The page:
Woodcote Primary School


Name Woodcote Primary School
Website http://www.woodcoteprimary.croydon.sch.uk
Ofsted Inspection Rating Outstanding
This inspection rating relates to a predecessor school. When a school, converts to an academy, is taken over or closes and reopens as a new school a formal link is created between the new school and the old school, by the Department for Education. Where the new school has not yet been inspected, we show the inspection history of the predecessor school, as we believe it still has significance.
Address Dunsfold Rise, Coulsdon, CR5 2ED
Phone Number 02086609972
Type Academy
Age Range 3-11
Religious Character Does Not Apply
Gender Mixed
Number of Pupils Unknown
Number of Pupils per Teacher 22.1
Academy Sponsor The Pioneer Academy
Local Authority Croydon
Percentage English is Not First Language 16.5%
Persisitent Absence 7.4%
Pupils with SEN Support 6.3%
Catchment Area Indicator Available Yes
Last Distance Offered Available No
Highlights from Latest Full Inspection (29 April 2015)
There may have been more recent inspections such as monitoring visits or short inspections. For details of all inspections, please view this provider on our map here.
This inspection rating relates to a predecessor school. When a school, converts to an academy, is taken over or closes and reopens as a new school a formal link is created between the new school and the old school, by the Department for Education. Where the new school has not yet been inspected, we show the inspection history of the predecessor school, as we believe it still has significance.

Information about this school

Woodcote is a much-larger-than-average primary school. In the early years, there is one part-time Nursery group. Children are, thereafter, taught in three full-time Reception classes. The proportion of pupils supported by the pupil premium is below average. This is additional funding provided by the government to support pupils who are eligible for free school meals and those in the care of the local authority. Just over half the pupils come from White British backgrounds. The remainder of the pupils come from a wide range of ethnic groups. The proportion of disabled pupils and those who have special educational needs is below average. The school meets the current government floor standards, which set minimum expectations for pupils’ attainment and progress in reading, writing and mathematics at the end of Year 6.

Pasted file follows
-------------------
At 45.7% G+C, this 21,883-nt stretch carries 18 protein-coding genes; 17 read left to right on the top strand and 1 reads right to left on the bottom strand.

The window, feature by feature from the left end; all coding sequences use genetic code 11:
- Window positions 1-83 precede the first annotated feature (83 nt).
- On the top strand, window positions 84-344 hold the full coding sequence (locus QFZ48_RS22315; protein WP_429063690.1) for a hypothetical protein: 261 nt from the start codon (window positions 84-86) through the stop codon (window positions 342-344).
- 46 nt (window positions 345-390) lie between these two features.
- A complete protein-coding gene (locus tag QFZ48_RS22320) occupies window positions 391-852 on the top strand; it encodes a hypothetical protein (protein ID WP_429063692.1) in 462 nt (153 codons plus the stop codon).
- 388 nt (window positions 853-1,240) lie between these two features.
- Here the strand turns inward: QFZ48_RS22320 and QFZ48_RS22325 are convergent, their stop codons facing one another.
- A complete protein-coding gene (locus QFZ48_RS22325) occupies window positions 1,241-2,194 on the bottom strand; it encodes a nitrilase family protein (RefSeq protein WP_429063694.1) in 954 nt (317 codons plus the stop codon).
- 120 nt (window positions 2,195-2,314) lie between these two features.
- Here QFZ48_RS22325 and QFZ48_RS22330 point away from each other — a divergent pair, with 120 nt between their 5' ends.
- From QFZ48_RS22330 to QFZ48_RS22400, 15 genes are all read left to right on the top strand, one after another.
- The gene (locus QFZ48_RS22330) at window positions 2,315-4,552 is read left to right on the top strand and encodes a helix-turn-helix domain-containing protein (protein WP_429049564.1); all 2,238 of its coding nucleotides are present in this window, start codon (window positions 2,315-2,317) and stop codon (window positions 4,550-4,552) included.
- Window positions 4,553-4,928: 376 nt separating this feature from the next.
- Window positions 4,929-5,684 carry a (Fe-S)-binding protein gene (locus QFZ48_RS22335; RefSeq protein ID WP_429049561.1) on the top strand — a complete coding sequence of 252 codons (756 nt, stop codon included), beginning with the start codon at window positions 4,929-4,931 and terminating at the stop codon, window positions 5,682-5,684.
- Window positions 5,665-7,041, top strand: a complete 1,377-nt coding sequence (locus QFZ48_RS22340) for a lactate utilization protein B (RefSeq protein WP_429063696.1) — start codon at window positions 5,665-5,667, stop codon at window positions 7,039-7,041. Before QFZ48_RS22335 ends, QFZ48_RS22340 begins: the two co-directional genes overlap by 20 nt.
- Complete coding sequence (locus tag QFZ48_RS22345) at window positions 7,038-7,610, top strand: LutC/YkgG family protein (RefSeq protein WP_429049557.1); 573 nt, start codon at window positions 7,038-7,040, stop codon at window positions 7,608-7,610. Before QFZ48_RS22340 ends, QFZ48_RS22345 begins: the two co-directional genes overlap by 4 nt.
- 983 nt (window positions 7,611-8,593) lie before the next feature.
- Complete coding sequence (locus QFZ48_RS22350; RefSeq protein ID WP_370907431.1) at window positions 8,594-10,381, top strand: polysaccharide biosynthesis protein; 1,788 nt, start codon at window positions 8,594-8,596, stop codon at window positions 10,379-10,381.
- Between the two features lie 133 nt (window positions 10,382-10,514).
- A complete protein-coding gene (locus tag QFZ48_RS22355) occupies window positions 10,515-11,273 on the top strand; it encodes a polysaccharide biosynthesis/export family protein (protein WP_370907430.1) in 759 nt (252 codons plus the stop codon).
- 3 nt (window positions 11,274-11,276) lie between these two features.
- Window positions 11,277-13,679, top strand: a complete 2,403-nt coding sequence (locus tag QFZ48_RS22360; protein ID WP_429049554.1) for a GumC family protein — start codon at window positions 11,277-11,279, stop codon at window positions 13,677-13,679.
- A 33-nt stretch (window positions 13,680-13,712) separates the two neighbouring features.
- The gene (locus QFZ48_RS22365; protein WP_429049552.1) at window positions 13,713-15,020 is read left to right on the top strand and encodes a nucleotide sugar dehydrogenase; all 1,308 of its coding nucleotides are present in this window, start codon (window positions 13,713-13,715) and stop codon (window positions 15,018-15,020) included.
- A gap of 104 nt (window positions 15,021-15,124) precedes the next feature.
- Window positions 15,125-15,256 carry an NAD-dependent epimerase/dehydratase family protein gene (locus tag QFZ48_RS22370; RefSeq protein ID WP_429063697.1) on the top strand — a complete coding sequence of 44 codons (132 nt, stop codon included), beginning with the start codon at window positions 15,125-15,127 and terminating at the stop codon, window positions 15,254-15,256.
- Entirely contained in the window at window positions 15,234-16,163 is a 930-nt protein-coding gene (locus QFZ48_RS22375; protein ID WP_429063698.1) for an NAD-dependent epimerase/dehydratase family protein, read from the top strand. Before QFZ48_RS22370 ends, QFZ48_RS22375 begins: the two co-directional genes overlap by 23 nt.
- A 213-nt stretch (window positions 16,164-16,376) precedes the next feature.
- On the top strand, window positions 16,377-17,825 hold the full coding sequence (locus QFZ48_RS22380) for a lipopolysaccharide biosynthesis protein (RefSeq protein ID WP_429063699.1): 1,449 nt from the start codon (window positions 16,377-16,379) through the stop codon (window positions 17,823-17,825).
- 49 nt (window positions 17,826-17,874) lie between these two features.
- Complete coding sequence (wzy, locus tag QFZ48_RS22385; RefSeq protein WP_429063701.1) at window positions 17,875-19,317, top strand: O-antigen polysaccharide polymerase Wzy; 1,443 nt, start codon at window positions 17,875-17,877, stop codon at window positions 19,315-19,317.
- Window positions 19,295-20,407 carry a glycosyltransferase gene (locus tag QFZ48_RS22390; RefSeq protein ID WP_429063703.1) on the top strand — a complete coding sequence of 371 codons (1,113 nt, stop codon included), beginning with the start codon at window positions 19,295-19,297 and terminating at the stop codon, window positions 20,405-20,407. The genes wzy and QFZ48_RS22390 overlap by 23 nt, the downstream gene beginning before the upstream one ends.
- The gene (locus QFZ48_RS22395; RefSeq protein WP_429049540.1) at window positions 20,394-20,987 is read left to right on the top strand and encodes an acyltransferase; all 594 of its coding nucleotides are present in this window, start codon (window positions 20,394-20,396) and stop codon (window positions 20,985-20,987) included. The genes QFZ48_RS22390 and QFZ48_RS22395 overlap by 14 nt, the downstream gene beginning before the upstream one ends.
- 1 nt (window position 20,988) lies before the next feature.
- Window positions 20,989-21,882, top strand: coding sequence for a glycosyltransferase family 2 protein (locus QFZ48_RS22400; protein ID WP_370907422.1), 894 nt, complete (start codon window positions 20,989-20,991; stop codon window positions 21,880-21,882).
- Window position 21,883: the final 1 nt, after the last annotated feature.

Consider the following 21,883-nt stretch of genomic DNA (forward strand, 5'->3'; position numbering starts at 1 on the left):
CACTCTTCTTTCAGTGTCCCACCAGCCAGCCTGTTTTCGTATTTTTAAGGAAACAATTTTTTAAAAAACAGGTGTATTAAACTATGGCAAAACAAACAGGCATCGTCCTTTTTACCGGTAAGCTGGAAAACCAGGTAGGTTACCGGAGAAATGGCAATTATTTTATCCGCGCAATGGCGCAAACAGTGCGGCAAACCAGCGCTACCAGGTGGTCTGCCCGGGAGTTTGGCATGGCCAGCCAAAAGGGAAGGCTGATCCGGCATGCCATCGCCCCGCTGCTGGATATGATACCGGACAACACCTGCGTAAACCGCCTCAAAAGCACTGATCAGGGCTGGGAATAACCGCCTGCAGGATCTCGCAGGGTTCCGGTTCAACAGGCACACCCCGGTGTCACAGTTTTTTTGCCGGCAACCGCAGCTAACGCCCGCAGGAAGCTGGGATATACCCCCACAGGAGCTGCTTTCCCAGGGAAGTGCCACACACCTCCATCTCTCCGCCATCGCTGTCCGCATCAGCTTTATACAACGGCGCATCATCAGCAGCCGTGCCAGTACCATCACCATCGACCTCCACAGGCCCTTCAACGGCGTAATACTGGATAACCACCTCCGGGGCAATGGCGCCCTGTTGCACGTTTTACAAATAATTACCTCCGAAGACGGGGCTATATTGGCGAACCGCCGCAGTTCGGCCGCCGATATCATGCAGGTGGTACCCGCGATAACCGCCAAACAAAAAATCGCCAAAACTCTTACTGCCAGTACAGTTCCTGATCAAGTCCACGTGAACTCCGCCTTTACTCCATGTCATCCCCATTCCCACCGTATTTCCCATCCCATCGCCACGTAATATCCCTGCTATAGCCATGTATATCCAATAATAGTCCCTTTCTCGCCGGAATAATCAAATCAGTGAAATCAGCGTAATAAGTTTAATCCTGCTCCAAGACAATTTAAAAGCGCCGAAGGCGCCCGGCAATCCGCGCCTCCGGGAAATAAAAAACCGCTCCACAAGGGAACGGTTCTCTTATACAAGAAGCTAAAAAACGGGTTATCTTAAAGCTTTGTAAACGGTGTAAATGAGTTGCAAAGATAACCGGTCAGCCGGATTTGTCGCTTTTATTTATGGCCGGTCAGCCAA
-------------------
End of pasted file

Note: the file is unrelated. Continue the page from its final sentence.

Summary of key findings for parents and pupils

This is an outstanding school. The school was formed by the merger of an infant and a junior school in 2008. The merger has been successful and staff work together harmoniously to improve teaching and to raise standards. The headteacher, staff and governors have made a great effort to improve achievement and teaching since the last inspection. This has resulted in sustained improvement and excellent results in national tests in Years 2 and 6 in reading, writing and mathematics. The headteacher is highly regarded by pupils, staff, governors and the local authority. He leads a team of committed and highly skilled leaders who work together effectively to raise standards. Leaders have high expectations of staff, who set high standards for pupils. Pupils respond enthusiastically, taking pride in their work and in demonstrating the progress that they make. Outstanding teaching ensures that pupils make rapid progress in English and mathematics. Pupils from different backgrounds and abilities achieve very well. Pupils’ social skills develop exceptionally well from the time they enter the school. They communicate clearly and show respect to each other and to adults. There is a wide range of opportunities for pupils to participate in and to enjoy sports and cultural activities, including music and drama. Standards of behaviour are very high and even the youngest pupils manage their own behaviour well, working and playing together successfully. The school’s assessment system is very effective and is closely linked to key elements in the new National Curriculum. It is well understood by parents and pupils and is regarded as a model of good practice by the local authority. Pupils behave safely and feel safe, and the school safeguarding procedures are robust and effective. The good early years provision is well managed. Children make a very good start, settling quickly and rapidly developing skills in reading, writing and mathematics. Assessment at this stage does not focus enough on groups of children or involve parents as much as it might.